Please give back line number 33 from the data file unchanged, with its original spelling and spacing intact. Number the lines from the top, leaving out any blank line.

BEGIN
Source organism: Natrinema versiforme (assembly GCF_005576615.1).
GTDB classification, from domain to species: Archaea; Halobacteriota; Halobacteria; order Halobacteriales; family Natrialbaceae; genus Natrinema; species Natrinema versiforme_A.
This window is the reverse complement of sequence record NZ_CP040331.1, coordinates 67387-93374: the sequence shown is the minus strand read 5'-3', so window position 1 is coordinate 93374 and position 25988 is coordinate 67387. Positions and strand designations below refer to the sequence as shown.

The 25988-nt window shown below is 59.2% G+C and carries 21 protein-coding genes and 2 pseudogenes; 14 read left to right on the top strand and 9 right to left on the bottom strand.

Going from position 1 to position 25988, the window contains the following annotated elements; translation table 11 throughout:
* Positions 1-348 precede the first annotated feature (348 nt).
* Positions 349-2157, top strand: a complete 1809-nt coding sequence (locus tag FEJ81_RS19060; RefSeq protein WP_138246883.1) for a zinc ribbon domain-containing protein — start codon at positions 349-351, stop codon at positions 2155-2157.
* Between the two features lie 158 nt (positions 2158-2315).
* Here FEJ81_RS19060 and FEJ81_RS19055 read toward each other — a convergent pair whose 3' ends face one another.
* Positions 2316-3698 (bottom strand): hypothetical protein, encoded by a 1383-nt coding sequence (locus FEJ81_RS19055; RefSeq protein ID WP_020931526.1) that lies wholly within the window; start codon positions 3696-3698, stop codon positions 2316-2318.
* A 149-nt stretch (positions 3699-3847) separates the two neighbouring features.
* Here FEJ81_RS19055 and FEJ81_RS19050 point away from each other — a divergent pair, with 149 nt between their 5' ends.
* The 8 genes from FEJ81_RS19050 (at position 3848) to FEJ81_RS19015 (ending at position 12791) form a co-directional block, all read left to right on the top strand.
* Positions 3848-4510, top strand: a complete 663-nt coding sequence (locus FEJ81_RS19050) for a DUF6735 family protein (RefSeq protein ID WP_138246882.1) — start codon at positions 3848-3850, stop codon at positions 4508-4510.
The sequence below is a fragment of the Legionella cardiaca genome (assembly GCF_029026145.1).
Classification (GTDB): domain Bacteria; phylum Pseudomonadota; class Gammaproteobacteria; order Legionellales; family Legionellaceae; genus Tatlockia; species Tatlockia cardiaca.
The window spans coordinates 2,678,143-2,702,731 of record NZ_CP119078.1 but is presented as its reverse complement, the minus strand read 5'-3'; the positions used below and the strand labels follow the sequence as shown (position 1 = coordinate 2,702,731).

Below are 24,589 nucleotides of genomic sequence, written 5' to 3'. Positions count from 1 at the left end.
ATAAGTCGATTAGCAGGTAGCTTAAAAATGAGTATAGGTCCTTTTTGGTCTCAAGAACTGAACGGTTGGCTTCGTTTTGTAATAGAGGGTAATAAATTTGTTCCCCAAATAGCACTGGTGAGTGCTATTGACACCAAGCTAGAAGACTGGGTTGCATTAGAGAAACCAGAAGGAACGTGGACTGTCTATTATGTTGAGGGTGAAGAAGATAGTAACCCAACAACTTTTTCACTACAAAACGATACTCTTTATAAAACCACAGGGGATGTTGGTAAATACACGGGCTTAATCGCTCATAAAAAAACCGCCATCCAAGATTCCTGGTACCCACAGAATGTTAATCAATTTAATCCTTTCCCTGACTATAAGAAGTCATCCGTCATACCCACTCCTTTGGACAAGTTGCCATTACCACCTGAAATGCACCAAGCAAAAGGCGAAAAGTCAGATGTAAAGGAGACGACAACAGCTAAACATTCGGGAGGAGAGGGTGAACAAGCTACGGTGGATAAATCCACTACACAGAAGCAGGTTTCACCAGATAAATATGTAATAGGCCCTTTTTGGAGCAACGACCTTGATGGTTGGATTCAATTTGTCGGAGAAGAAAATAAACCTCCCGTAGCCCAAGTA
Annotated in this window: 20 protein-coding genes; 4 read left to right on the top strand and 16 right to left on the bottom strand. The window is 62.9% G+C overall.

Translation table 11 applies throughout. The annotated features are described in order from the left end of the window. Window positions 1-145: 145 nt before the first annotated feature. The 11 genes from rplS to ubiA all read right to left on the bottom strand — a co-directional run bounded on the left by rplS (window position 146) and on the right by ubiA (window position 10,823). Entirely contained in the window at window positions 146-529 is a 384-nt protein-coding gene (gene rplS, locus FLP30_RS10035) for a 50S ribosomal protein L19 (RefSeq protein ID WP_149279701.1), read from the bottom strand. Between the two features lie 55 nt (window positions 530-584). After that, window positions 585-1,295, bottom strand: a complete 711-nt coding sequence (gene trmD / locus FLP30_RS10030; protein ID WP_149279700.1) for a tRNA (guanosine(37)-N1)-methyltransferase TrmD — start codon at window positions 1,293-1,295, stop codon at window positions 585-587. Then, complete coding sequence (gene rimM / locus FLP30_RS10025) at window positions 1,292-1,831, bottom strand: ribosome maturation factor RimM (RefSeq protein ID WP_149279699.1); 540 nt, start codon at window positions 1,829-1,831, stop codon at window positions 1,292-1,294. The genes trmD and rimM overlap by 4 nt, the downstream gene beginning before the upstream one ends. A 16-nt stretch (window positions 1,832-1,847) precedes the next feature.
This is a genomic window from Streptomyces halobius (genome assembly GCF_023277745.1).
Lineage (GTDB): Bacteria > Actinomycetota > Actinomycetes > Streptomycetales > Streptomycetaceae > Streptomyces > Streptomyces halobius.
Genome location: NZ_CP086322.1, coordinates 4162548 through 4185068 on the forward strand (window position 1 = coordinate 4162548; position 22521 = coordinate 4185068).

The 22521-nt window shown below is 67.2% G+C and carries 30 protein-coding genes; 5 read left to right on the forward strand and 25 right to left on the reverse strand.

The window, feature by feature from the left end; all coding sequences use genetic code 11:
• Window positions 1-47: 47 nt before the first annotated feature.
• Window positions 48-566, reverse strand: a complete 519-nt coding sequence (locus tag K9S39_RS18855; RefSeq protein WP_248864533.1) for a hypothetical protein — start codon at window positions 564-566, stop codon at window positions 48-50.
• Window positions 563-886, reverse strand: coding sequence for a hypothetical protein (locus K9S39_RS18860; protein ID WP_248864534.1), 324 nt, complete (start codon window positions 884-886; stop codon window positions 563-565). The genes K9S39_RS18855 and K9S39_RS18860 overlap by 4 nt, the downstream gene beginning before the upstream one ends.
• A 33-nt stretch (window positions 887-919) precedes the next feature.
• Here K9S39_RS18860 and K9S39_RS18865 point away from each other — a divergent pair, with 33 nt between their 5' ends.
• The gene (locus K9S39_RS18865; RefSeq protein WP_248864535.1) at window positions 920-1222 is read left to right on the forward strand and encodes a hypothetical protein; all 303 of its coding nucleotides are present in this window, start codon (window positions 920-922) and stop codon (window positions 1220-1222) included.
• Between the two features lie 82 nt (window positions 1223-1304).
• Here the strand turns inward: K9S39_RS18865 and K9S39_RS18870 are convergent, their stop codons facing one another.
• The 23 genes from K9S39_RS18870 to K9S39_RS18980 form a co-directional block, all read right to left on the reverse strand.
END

• Between the two features lie 82 nt (window positions 1223-1304).